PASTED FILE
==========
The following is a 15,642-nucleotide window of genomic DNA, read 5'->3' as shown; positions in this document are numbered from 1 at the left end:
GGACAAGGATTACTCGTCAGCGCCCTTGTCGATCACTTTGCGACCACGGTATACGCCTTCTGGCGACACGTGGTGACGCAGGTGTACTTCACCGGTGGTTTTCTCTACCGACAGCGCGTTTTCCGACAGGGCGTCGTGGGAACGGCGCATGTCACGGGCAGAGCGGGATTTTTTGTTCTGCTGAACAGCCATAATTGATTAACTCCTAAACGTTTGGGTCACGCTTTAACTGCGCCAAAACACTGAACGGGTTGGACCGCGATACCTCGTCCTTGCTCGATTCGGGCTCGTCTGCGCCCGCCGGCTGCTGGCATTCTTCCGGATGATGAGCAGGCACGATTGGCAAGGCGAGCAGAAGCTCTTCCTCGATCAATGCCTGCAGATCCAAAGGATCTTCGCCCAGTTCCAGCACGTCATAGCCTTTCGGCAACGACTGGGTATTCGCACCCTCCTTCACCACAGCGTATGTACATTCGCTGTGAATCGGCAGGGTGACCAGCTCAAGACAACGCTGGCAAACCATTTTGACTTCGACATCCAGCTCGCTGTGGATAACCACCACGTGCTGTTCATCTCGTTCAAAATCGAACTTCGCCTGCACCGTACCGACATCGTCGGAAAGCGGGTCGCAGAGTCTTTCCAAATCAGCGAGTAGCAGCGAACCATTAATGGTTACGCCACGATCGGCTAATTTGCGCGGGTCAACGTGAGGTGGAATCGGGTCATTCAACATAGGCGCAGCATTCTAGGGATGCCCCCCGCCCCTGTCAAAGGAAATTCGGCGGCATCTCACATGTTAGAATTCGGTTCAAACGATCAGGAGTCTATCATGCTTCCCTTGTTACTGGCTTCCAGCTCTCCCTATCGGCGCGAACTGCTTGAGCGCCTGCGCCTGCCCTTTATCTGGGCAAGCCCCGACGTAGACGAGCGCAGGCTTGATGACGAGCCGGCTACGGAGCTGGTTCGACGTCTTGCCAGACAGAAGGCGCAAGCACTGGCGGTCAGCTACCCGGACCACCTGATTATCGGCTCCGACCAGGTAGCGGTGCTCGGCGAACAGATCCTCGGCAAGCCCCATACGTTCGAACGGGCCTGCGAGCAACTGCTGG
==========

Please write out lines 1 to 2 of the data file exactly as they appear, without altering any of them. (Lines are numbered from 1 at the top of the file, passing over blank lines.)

The following is a 15,642-nucleotide window of genomic DNA, read 5'->3' as shown; positions in this document are numbered from 1 at the left end:
GGACAAGGATTACTCGTCAGCGCCCTTGTCGATCACTTTGCGACCACGGTATACGCCTTCTGGCGACACGTGGTGACGCAGGTGTACTTCACCGGTGGTTTTCTCTACCGACAGCGCGTTTTCCGACAGGGCGTCGTGGGAACGGCGCATGTCACGGGCAGAGCGGGATTTTTTGTTCTGCTGAACAGCCATAATTGATTAACTCCTAAACGTTTGGGTCACGCTTTAACTGCGCCAAAACACTGAACGGGTTGGACCGCGATACCTCGTCCTTGCTCGATTCGGGCTCGTCTGCGCCCGCCGGCTGCTGGCATTCTTCCGGATGATGAGCAGGCACGATTGGCAAGGCGAGCAGAAGCTCTTCCTCGATCAATGCCTGCAGATCCAAAGGATCTTCGCCCAGTTCCAGCACGTCATAGCCTTTCGGCAACGACTGGGTATTCGCACCCTCCTTCACCACAGCGTATGTACATTCGCTGTGAATCGGCAGGGTGACCAGCTCAAGACAACGCTGGCAAACCATTTTGACTTCGACATCCAGCTCGCTGTGGATAACCACCACGTGCTGTTCATCTCGTTCAAAATCGAACTTCGCCTGCACCGTACCGACATCGTCGGAAAGCGGGTCGCAGAGTCTTTCCAAATCAGCGAGTAGCAGCGAACCATTAATGGTTACGCCACGATCGGCTAATTTGCGCGGGTCAACGTGAGGTGGAATCGGGTCATTCAACATAGGCGCAGCATTCTAGGGATGCCCCCCGCCCCTGTCAAAGGAAATTCGGCGGCATCTCACATGTTAGAATTCGGTTCAAACGATCAGGAGTCTATCATGCTTCCCTTGTTACTGGCTTCCAGCTCTCCCTATCGGCGCGAACTGCTTGAGCGCCTGCGCCTGCCCTTTATCTGGGCAAGCCCCGACGTAGACGAGCGCAGGCTTGATGACGAGCCGGCTACGGAGCTGGTTCGACGTCTTGCCAGACAGAAGGCGCAAGCACTGGCGGTCAGCTACCCGGACCACCTGATTATCGGCTCCGACCAGGTAGCGGTGCTCGGCGAACAGATCCTCGGCAAGCCCCATACGTTCGAACGGGCCTGCGAGCAACTGCTGG